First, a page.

“Successful Beekeeping in Whatcom County”
I’m pleased to announce that Whatcom County’s Annual “intensive” Basic Beekeeping class WILL be held this year. Jo Miller, after many successful years of teaching this class, has decided to retire and has encouraged me to continue in her stead. So, here’s the deal:
I’ve decided to call the class “Successful Beekeeping in Whatcom County.” The class will cover most of the essential “classical” beekeeping material that Jo has always presented so well. I will add to that my own methods for keeping honeybees alive, healthy and productive under the conditions and challenges we currently face right here in Whatcom County.
I took 18 hives into winter this year and, after checking today, there are still 18 hives alive and healthy. After swarm control and spring splitting, these hives will grow to over 30 this summer. There’s a lot to be learned about beekeeping in books and online, but those resources don’t usually reflect our local beekeeping challenges. This class should be viewed as a kind of mentoring. I will show you”hands-on” how I manage my own hives successfully year after year. My methods are a composite of what I’ve learned from other talented local beekeepers, lots of study and years of practice. I will pass on as much of that as possible in eight 2-hour classes.
To toot my horn a bit more, I started beekeeping in 2005 with one “package” from Belleville Honey. I have never bought bees or queens since then. I raise my own bees as sustainably as possible with as few outside inputs as possible. My dark, “Carniolan-ish” bees are gentle, over-winter well, are relatively disease-free, and respond well to parasite management. ANY beekeeper can do the same with good training and persistence. That’s what this class will offer. My goal: locally raised bees that thrive in Whatcom County.
A NOTE: This class deals with Langstroth hive equipment and management techniques. “Bees in Boxes.” This method has been field-proven as the most successful for beekeepers world-wide over more than 160 years and works beautifully in our local weather conditions. Of course, I’m glad to discuss other types of hives and systems briefly, but we will concentrate on Langstroth and how this method can be used to best advantage for you and your bees.
Another new feature for this class: we will have our own bees to work with! Weather permitting, we will make several week-end daytime field trips to my teaching apiary at WWU, The Outback Bees Project. Bee suits, gloves, etc. will be available for those who don’t have their own yet.
We will meet at Chuckanut Center in Fairhaven, Tuesday evenings 6:30-8:30, March 13th – May 1st. Tuition: $175 payable at first class, non-refundable. Checks or cash. Register online HERE. The class is limited to 15, so we can spend at least some time working individually on your own beekeeping plans.
We will cover:
– Basic Honeybee Biology and how to use it to your advantage.
– Special challenges we face in Whatcom County with our unpredictable maritime climate.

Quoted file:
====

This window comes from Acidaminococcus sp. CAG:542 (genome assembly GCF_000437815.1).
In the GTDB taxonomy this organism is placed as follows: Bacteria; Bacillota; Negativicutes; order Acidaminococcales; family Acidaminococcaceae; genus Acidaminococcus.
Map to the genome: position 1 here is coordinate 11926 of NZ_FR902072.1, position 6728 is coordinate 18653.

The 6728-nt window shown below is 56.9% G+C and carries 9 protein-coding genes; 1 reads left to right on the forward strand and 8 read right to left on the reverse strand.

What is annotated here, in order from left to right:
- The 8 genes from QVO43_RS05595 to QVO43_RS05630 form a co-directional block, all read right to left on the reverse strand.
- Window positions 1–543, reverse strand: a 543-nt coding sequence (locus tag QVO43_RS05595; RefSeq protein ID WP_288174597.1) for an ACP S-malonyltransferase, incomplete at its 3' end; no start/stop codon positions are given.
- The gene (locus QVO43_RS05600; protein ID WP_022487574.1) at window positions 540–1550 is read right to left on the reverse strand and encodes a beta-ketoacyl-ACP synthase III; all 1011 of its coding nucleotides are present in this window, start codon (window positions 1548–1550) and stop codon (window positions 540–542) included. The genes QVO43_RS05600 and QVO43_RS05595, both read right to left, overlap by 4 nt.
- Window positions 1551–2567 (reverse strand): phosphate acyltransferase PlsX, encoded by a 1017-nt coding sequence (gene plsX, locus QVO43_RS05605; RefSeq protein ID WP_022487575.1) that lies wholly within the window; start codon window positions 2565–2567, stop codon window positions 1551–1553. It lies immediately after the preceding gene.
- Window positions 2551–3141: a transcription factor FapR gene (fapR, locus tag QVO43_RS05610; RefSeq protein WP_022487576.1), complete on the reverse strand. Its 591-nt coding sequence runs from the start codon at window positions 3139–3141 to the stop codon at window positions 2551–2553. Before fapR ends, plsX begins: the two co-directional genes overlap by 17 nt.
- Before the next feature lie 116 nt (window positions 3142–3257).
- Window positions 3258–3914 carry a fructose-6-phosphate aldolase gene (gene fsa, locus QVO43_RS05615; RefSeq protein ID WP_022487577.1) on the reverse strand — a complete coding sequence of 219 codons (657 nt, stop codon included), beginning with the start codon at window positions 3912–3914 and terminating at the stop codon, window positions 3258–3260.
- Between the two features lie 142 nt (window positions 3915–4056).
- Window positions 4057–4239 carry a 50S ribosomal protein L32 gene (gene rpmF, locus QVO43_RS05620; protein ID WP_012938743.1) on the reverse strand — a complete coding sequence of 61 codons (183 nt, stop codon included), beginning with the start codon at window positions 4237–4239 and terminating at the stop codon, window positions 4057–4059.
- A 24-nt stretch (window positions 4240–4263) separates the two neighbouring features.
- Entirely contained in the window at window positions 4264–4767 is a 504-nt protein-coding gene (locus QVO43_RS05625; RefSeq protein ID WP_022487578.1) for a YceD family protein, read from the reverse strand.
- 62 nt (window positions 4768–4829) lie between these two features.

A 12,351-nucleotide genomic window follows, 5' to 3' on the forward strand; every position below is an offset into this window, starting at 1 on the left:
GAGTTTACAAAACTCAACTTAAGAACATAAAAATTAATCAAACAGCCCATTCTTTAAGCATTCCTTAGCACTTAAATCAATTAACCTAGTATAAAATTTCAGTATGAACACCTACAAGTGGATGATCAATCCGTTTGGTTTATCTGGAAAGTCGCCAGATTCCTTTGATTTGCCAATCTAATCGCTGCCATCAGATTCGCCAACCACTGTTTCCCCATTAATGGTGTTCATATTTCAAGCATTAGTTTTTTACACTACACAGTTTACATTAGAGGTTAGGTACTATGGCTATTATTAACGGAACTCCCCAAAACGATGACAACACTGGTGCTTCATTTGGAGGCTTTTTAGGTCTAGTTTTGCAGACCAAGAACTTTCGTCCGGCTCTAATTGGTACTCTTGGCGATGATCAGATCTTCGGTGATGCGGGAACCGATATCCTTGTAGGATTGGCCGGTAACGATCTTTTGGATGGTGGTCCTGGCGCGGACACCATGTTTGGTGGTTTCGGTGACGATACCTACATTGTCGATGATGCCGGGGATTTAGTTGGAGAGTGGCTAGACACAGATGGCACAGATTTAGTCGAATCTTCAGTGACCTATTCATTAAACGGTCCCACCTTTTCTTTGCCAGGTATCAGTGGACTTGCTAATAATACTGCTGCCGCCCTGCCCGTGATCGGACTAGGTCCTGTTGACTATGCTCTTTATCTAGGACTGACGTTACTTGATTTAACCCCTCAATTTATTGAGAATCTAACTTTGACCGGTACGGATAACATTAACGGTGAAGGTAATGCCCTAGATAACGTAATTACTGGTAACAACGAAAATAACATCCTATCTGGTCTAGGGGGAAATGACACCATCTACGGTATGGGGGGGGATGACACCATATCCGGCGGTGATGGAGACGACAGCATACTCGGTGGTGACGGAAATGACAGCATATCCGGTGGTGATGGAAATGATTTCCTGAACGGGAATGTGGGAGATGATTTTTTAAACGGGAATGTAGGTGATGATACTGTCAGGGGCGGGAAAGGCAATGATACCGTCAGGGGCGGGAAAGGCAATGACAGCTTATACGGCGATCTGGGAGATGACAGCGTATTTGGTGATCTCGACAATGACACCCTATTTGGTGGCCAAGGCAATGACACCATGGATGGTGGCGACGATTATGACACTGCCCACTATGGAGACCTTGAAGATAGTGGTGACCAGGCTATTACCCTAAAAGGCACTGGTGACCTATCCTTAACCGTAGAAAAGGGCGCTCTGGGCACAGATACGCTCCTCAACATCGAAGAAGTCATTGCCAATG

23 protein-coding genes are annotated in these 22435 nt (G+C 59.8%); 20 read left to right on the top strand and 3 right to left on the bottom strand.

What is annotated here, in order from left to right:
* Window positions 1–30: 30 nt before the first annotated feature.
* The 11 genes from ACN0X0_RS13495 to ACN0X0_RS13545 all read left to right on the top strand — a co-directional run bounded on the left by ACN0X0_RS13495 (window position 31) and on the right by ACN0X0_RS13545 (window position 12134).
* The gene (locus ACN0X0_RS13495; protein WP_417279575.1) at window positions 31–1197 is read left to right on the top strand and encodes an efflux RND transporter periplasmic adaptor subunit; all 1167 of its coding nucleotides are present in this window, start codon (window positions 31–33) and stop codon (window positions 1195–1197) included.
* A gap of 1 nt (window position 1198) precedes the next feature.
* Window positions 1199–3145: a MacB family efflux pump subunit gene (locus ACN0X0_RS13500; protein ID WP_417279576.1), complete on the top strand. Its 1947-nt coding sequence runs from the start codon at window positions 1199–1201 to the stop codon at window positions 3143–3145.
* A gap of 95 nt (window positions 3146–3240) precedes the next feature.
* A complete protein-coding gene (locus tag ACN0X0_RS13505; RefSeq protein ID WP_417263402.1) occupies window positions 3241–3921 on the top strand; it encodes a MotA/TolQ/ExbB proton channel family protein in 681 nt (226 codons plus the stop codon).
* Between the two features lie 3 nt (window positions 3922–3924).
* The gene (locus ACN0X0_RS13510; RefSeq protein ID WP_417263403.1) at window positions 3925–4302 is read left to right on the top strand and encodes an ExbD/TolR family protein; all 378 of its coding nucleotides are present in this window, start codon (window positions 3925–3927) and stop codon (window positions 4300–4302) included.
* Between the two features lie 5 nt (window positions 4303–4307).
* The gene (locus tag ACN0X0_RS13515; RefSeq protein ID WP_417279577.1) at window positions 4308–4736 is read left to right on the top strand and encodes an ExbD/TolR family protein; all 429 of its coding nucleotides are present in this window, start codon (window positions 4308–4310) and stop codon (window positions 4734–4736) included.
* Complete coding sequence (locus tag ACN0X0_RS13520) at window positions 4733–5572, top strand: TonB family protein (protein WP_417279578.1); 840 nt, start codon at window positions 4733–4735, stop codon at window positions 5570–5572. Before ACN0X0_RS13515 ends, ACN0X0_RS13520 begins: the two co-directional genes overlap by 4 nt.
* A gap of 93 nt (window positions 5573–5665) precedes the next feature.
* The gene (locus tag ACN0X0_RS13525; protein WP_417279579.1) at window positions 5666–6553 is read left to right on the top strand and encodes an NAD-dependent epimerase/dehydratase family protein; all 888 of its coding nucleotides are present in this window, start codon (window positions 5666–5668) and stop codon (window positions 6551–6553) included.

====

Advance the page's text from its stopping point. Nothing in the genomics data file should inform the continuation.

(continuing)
– Equipment: preparing, maintaining, my recommendations.
– Package Bees and Nucleus Hives: Getting off to a good start!
– Hive Inspections: what you’re seeing and how to use that information.
– Swarms: prevention, catching, hiving.
– Diseases and Parasites: keeping your bees healthy while doing them no harm.
– Feeding Bees: when, how much, when to stop, what to feed.
– Honey: several harvesting approaches for hobby beekeepers, sales, hygiene.
– Queens: marking, raising your own, handling.
– Preparing for successful over-wintering: combining for strength, insulation, winter feeding. !
– Bring Your Bees into Spring: Hooray! You made it through to the next season!
That’s just a partial list. Bring your questions, plans and ideas. We will come up with a 2018 Season Plan for each participant. Want to know more about me? Look HERE.
Questions? Post them HERE on my website. See you in class!
Whatcom Bee Help
There was plenty of bee keeping information in print and on line, but what ultimately worked for me was [finding Michael] and having him become my “bee mentor”. … Read more “Dick Steinkamp”
Kirsten Drickey and Kendall Whitney
Michael’s thorough and thoughtful advice helped us weather our first season as beekeepers, and I look forward to learning more from him as we–hopefully!–advance in our skills as beekeepers.… Read more “Kirsten Drickey and Kendall Whitney”
Brian and Marcia Hoelzen
The northwest is a challenging place to be a beekeeper, but Michael has saved our hives more than once.… Read more “Brian and Marcia Hoelzen”
[Michael has] come to my home and guided me through inspections, identified problems, and helped me understand the intricacies of beekeeping.… Read more “Emilie Jenkins”
I would trust Michael to do the best for me and my bees.… Read more “Janet Wilson”
I recommend contacting Michael for any beekeeping questions.… Read more “Chuck Howell”
Mary and John Rawlins
You couldn’t ask for a better mentor.… Read more “Mary and John Rawlins”
[Michael] has encyclopedic knowledge of honey bees, beekeeping, and honey production, and he is able to share it in an understandable way.… Read more “Evan Jones”
Due to [Michael’s] help I am a much more confident bee keeper and able to manage challenges on my own.… Read more “Gary Bachman”